Code of Practice

Release timing and site selection | back

  1. Release timing and site selection
    1. Objective
      1. To ensure that the release timing and site chosen for rehabilitated wildlife maximises the chances of survival in the wild and has minimal negative impact on wild populations.
    2. Standards
      1. Wildlife must not be released in weather conditions that are likely to cause significant hardship or reduced chances of survival.
      2. To allow wildlife to immediately investigate its environment and avoid predation, release must take place during the species’ normal period of activity (e.g. diurnal, nocturnal, crepuscular).
      3. Migratory species must be released one month prior to their typical departure period or at a time when other members of the species are present if the location is within a migratory path. Due to time in care, the animal may need to be kept in care until the following migratory season.
      4. If the location where the wildlife was found is known and is suitable for the release then the wildlife must be released there. A suitable environment for release is one that:
        1. contains appropriate habitat, shelter, water and food resources
        2. is free of immediate hazards or risks (i.e. not a roadside)
        3. is known not to be subject to imminent land-clearing or development.
      5. The release of koalas to the wild must be conducted in accordance with the relevant provisions outlined in the Nature Conservation (Koala) Conservation Plan 2006.
      6. If the original site of capture is not appropriate for release (refer to section 15.2.4), then the animal must be released as close to the original site as possible. The rehabilitator needs to be aware of that particular species natural home range in order to provide the best alternative release location.
      7. Wildlife must not be released into a national park unless the animal originated from the national park and prior approval has been obtained from EHP.
      8. If a release is unsuccessful, despite repeated attempts to rehabilitate the animal for release to the wild, the animal must be euthanased (see section 12). If the animal is potentially suitable to enter into QSMP, the local EHP office must be contacted to arrange for the animal to be assessed.
      9. Progeny of wildlife held on a rehabilitation permit must be released to the wild when self-sufficient. The progeny should be released at the location from where the mother originated, consistent with section 15.2.4 of the code.
      10. Tagging, banding, or other marking, including microchip or PIT implanting, may only be performed by a person who is authorised by EHP to tag wildlife or by a registered veterinary surgeon, and must only be performed as part of an EHP approved program.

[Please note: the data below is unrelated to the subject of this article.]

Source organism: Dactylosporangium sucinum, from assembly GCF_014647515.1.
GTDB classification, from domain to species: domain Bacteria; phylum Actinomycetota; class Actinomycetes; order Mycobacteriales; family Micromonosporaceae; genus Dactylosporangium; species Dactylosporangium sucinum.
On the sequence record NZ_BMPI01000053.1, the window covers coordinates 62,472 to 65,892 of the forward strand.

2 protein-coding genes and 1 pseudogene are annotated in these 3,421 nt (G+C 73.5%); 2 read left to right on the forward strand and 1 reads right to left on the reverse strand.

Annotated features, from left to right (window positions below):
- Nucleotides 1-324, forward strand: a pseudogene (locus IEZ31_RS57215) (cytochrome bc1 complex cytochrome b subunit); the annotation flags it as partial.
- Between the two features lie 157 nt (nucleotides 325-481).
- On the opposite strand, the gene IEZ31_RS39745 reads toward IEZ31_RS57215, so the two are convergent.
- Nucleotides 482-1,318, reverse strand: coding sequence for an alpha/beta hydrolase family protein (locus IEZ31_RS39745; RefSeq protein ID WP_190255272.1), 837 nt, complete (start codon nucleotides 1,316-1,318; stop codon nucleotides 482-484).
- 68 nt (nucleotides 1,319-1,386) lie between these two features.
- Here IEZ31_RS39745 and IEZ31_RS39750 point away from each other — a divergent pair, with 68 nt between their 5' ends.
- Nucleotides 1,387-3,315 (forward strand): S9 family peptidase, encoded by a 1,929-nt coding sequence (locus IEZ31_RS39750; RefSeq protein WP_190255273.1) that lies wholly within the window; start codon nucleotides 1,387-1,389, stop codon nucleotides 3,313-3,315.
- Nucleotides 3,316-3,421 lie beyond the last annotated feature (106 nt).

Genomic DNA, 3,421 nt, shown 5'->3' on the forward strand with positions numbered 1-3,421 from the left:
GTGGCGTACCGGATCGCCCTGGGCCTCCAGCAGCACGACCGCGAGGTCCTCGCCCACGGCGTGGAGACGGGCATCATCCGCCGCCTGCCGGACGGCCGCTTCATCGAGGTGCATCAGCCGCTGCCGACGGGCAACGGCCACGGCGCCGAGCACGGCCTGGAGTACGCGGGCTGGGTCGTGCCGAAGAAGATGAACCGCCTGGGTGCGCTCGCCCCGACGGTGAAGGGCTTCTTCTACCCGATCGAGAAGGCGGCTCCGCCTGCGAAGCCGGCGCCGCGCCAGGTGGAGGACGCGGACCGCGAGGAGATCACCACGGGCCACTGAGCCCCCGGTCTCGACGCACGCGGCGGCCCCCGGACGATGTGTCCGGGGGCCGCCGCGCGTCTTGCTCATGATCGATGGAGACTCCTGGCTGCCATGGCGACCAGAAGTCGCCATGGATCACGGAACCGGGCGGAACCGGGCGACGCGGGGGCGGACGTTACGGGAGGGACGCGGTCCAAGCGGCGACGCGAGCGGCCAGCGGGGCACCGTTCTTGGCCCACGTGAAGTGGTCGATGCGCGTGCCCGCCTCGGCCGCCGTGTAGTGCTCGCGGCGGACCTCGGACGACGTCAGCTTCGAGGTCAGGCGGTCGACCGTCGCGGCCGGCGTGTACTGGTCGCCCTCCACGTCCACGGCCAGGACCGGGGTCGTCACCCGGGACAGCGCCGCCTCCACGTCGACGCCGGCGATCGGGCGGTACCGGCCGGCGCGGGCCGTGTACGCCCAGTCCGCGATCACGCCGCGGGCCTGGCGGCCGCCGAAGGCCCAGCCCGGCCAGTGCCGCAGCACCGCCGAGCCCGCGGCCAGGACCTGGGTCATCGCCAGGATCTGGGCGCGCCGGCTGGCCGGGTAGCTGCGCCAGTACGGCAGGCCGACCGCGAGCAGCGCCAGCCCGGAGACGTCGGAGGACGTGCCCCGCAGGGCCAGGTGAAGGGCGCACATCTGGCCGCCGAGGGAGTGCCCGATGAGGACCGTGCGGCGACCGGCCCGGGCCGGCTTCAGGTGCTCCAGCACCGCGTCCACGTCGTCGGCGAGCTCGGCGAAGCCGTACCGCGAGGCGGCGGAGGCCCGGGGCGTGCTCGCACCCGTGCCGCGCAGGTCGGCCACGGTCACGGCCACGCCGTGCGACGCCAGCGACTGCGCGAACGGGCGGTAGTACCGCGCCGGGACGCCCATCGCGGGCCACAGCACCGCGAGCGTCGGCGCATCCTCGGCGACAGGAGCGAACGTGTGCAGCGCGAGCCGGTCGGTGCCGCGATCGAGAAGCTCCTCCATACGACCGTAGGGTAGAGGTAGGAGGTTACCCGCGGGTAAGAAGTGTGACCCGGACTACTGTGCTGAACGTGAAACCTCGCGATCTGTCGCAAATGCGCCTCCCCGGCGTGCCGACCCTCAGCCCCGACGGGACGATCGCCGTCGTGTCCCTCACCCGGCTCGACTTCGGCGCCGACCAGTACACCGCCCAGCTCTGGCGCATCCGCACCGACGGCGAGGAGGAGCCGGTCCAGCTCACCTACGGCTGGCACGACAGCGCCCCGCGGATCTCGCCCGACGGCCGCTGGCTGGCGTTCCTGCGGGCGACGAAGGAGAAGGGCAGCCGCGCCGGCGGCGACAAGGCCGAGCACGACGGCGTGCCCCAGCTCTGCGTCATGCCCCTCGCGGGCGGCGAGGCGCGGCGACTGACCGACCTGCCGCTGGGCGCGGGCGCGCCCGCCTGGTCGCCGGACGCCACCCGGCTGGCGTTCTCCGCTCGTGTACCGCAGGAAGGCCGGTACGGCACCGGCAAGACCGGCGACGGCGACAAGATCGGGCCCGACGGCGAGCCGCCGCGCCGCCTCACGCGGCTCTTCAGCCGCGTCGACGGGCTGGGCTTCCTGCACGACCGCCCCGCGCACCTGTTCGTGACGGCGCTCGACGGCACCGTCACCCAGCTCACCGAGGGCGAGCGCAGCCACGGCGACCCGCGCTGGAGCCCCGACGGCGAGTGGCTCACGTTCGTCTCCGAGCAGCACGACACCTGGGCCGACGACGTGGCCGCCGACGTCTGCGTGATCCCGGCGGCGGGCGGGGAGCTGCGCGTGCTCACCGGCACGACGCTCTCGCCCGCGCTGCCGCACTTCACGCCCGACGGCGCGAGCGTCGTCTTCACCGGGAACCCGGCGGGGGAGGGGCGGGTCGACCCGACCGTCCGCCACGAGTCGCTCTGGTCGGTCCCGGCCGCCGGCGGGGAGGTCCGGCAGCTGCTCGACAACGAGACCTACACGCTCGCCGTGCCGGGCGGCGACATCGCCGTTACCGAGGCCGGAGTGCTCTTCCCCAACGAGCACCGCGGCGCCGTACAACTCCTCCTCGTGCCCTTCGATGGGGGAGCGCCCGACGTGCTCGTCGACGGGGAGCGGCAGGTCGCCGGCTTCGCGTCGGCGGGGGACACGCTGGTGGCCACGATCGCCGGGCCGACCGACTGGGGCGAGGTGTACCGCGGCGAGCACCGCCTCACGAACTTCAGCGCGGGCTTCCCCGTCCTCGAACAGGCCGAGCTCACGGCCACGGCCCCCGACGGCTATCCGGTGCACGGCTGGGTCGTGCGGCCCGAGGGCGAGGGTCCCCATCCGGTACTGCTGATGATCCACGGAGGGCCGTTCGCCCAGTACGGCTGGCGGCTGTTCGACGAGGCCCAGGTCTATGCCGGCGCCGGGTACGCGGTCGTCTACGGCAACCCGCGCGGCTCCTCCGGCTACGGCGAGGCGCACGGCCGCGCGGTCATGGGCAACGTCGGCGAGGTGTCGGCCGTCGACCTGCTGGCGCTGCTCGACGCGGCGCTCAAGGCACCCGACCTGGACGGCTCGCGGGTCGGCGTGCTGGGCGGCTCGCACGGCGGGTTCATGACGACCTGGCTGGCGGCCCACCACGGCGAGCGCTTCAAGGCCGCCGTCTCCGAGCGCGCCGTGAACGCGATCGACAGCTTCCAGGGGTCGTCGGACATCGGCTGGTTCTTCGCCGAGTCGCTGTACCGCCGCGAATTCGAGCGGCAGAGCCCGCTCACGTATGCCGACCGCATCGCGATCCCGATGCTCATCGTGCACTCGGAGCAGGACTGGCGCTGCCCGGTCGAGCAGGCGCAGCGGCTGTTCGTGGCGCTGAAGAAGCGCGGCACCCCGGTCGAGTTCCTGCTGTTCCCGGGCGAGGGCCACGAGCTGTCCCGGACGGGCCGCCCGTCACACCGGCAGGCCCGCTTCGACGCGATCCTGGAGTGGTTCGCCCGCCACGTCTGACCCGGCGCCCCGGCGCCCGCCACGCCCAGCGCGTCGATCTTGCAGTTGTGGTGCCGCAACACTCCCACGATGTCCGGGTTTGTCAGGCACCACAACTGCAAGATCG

3. Guidelines
      1. An animal should be released as soon as it is deemed ready and the conditions are suitable.
      2. Environmental conditions should be suitable for the release, taking into account the weather and time of year which will help facilitate the animal’s reintroduction to the wild and its survival. For example:
        1. reptiles should be released during the warmer months such as spring and summer
        2. juvenile animals should be released during natural dispersal periods
        3. insectivorous species should be released during periods of insect abundance.
      3. The release of rehabilitated animals into habitat other than that from which they originated, should be carefully considered as it increases the risk of undesirable ecological impacts, such as:
        1. spread of diseases and parasites into native wildlife populations
        2. genetic contamination of genetically distinct wildlife populations, or other deleterious genetic effects
        3. impacts on stable social structures of wildlife populations residing in recipient habitat.
      4. Gradual or ‘soft’ release is preferred for most species whenever practicable. Abrupt or ‘hard’ release is not advised for animals subject to long term care, orphans or those animals requiring social groups.
      5. If social species are to be managed and released as a group, then all individuals within the group should originate from the same or neighbouring location, or be within the range of normal movement from their place of origin based on the species capacity to travel.
        Example: A kangaroo can be released within 100 kilometres of its origin, based on its (the species) capacity to travel long distances.
      6. Regarding migratory species that have been in care for extended periods, the rehabilitator should ensure that an appropriate level of physical fitness is achieved prior to release, allowing the animal enough time to establish itself in the wild in advance of the forthcoming migration.
      7. Inexperienced rehabilitators should contact an experienced rehabilitator, rehabilitation group or EHP for advice on ‘soft’ release of animals with a close social structure such as bats (including flying-foxes), gliders and macropods.
      8. Highly social species, excepting those individuals in critical care, should be held in appropriate groups as early as possible to enable a social unit to develop before release.

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